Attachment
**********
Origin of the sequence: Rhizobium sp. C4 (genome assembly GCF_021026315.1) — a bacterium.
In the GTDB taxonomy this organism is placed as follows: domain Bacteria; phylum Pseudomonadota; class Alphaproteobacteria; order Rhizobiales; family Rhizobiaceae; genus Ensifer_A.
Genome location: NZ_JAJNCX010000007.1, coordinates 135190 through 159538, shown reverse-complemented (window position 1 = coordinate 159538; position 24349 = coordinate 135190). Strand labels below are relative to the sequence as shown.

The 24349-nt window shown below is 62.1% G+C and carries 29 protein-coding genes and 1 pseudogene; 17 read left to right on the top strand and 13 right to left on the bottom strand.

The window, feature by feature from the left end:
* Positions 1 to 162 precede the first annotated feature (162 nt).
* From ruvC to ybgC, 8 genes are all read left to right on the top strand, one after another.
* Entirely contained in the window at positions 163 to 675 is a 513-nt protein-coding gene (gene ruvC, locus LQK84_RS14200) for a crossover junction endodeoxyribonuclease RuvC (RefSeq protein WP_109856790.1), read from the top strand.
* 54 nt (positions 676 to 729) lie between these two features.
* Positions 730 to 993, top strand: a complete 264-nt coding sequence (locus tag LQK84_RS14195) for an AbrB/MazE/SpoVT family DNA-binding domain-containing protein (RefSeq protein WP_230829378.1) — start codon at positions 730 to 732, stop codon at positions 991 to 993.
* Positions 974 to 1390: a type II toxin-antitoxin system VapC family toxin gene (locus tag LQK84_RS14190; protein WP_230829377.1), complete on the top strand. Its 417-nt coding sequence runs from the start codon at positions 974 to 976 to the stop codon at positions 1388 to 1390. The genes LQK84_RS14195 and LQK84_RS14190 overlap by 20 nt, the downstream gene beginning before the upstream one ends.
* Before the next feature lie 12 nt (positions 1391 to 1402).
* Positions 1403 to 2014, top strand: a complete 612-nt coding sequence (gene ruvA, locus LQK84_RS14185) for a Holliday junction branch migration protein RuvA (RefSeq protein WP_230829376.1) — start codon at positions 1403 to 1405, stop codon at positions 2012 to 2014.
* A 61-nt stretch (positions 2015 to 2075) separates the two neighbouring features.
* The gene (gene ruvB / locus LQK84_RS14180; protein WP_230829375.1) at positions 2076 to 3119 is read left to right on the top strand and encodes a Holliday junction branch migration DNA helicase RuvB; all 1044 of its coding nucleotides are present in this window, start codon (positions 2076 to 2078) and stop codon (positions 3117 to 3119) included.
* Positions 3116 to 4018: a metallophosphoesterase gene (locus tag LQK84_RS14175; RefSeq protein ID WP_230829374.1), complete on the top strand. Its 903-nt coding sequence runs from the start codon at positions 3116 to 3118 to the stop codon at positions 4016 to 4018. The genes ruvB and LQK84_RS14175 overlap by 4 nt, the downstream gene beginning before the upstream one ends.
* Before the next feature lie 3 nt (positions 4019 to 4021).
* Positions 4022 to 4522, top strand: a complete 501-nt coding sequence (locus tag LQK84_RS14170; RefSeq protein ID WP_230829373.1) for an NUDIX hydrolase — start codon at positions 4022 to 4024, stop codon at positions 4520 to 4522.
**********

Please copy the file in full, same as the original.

Origin of the sequence: Rhizobium sp. C4 (genome assembly GCF_021026315.1) — a bacterium.
In the GTDB taxonomy this organism is placed as follows: domain Bacteria; phylum Pseudomonadota; class Alphaproteobacteria; order Rhizobiales; family Rhizobiaceae; genus Ensifer_A.
Genome location: NZ_JAJNCX010000007.1, coordinates 135190 through 159538, shown reverse-complemented (window position 1 = coordinate 159538; position 24349 = coordinate 135190). Strand labels below are relative to the sequence as shown.

The 24349-nt window shown below is 62.1% G+C and carries 29 protein-coding genes and 1 pseudogene; 17 read left to right on the top strand and 13 right to left on the bottom strand.

The window, feature by feature from the left end:
* Positions 1 to 162 precede the first annotated feature (162 nt).
* From ruvC to ybgC, 8 genes are all read left to right on the top strand, one after another.
* Entirely contained in the window at positions 163 to 675 is a 513-nt protein-coding gene (gene ruvC, locus LQK84_RS14200) for a crossover junction endodeoxyribonuclease RuvC (RefSeq protein WP_109856790.1), read from the top strand.
* 54 nt (positions 676 to 729) lie between these two features.
* Positions 730 to 993, top strand: a complete 264-nt coding sequence (locus tag LQK84_RS14195) for an AbrB/MazE/SpoVT family DNA-binding domain-containing protein (RefSeq protein WP_230829378.1) — start codon at positions 730 to 732, stop codon at positions 991 to 993.
* Positions 974 to 1390: a type II toxin-antitoxin system VapC family toxin gene (locus tag LQK84_RS14190; protein WP_230829377.1), complete on the top strand. Its 417-nt coding sequence runs from the start codon at positions 974 to 976 to the stop codon at positions 1388 to 1390. The genes LQK84_RS14195 and LQK84_RS14190 overlap by 20 nt, the downstream gene beginning before the upstream one ends.
* Before the next feature lie 12 nt (positions 1391 to 1402).
* Positions 1403 to 2014, top strand: a complete 612-nt coding sequence (gene ruvA, locus LQK84_RS14185) for a Holliday junction branch migration protein RuvA (RefSeq protein WP_230829376.1) — start codon at positions 1403 to 1405, stop codon at positions 2012 to 2014.
* A 61-nt stretch (positions 2015 to 2075) separates the two neighbouring features.
* The gene (gene ruvB / locus LQK84_RS14180; protein WP_230829375.1) at positions 2076 to 3119 is read left to right on the top strand and encodes a Holliday junction branch migration DNA helicase RuvB; all 1044 of its coding nucleotides are present in this window, start codon (positions 2076 to 2078) and stop codon (positions 3117 to 3119) included.
* Positions 3116 to 4018: a metallophosphoesterase gene (locus tag LQK84_RS14175; RefSeq protein ID WP_230829374.1), complete on the top strand. Its 903-nt coding sequence runs from the start codon at positions 3116 to 3118 to the stop codon at positions 4016 to 4018. The genes ruvB and LQK84_RS14175 overlap by 4 nt, the downstream gene beginning before the upstream one ends.
* Before the next feature lie 3 nt (positions 4019 to 4021).
* Positions 4022 to 4522, top strand: a complete 501-nt coding sequence (locus tag LQK84_RS14170; RefSeq protein ID WP_230829373.1) for an NUDIX hydrolase — start codon at positions 4022 to 4024, stop codon at positions 4520 to 4522.